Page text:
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Re: What Happened to the Semantic Web?

From: Kingsley Idehen <kidehen@openlinksw.com>
Date: Wed, 11 Nov 2015 19:45:59 -0500
To: Wouter Beek <w.g.j.beek@vu.nl>
Cc: "public-lod@w3.org" <public-lod@w3.org>, "semantic-web@w3.org" <semantic-web@w3.org>
Message-ID: <5643E147.6060709@openlinksw.com>
On 11/11/15 5:56 PM, Wouter Beek wrote:
> ​Hi Ruben, Kingsley, others,
> ​
> On Wed, Nov 11, 2015 at 9:49 PM, Ruben Verborgh
> <ruben.verborgh@ugent.be <mailto:ruben.verborgh@ugent.be>> wrote:
>     Of course—but the emphasis in the community has mostly been on
>     servers,
> ​ The emphasis has been on servers and, as of late, on Web Services.
> ​

Yes, that too is a new area of focus as exemplified by Hydra.

>     whereas the SemWeb vision started from agents (clients) that would
>     do things (using those servers).
> ​ Today we are nowhere near this vision.  In fact, we may be further
> removed from it today than we were in 2001.  If you look at the last
> ISWC there was particularly little work on (Web) agents.

As Rueben stated, too much focus has been paid to servers (which are
focused on large datasets etc..). The real game (as I see it) boils down
to small packets of "smart data" being transmitted via hyperlinks  etc..

>     Now, the Semantic Web is mostly a server thing, which the
>     Google/CSE example also shows.
> With the LOD Laundromat <http://lodlaundromat.org/> we had the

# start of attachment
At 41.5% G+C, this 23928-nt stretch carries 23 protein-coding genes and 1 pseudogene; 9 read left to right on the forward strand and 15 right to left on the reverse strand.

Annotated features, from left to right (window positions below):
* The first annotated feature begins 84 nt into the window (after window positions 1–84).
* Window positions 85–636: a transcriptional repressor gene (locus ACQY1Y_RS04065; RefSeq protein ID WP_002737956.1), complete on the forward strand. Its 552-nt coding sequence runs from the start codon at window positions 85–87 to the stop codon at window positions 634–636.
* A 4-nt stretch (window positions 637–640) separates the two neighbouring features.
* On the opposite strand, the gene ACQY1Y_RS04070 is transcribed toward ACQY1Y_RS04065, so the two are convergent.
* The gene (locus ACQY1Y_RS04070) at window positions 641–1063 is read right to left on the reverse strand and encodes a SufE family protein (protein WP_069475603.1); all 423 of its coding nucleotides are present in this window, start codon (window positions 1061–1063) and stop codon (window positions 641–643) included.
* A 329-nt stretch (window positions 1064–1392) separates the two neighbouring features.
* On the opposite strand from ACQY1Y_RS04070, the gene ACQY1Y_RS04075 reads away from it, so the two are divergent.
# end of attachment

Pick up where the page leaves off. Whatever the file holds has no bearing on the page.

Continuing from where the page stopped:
> experience that people really like it when we make publishing and
> consuming data very easy for them.  People generally find it easier to
> publish their data through a Web Service rather than having to use
> more capable data publishing software they have to configure locally. 
> We ended up with a highly centralized approach that works for many use
> cases.  It would have been much more difficult the build the same
> thing in a distributed fashion.

True. That's why its really a bit of everything rather than total focus
on one side of the equation. Right now, I think its time for clients and
services (controllers) to drive most of the interesting innovations and

> I find it difficult to see why centralization will not be the end game
> for the SW as it has been for so many other aspects of computing
> (search, email, social networking, even simple things like text chat).

The won't be centralization because more of the "deep web" will come to
the surface reducing the size and impacts of many of today's magnitude
based control points. This is just a natural feature of the Web that
can't be suppressed by anyone (person, organization, or bot army).

> The WWW shows that the 'soft benefits' of privacy, democratic
> potential, and data ownership are not enough to make distributed
> solutions succeed.

They are drivers that will aid increasing efforts to reduce
centralization. Those issues a completely incompatible with centralization.

> However, I believe that there are other benefits to decentralization
> that have not been articulated yet and that are to be found within the
> semantic realm.  An agent calculus is fundamentally different from a
> traditional model theory.

Naturally :)

> ---
> Best regards,
> Wouter Beek.
> Email: w.g.j.beek@vu.nl <mailto:w.g.j.beek@vu.nl>
> WWW: wouterbeek.com <http://wouterbeek.com>
> Tel: +31647674624


Kingsley Idehen	      
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OpenLink Software     
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Received on Thursday, 12 November 2015 00:46:26 UTC

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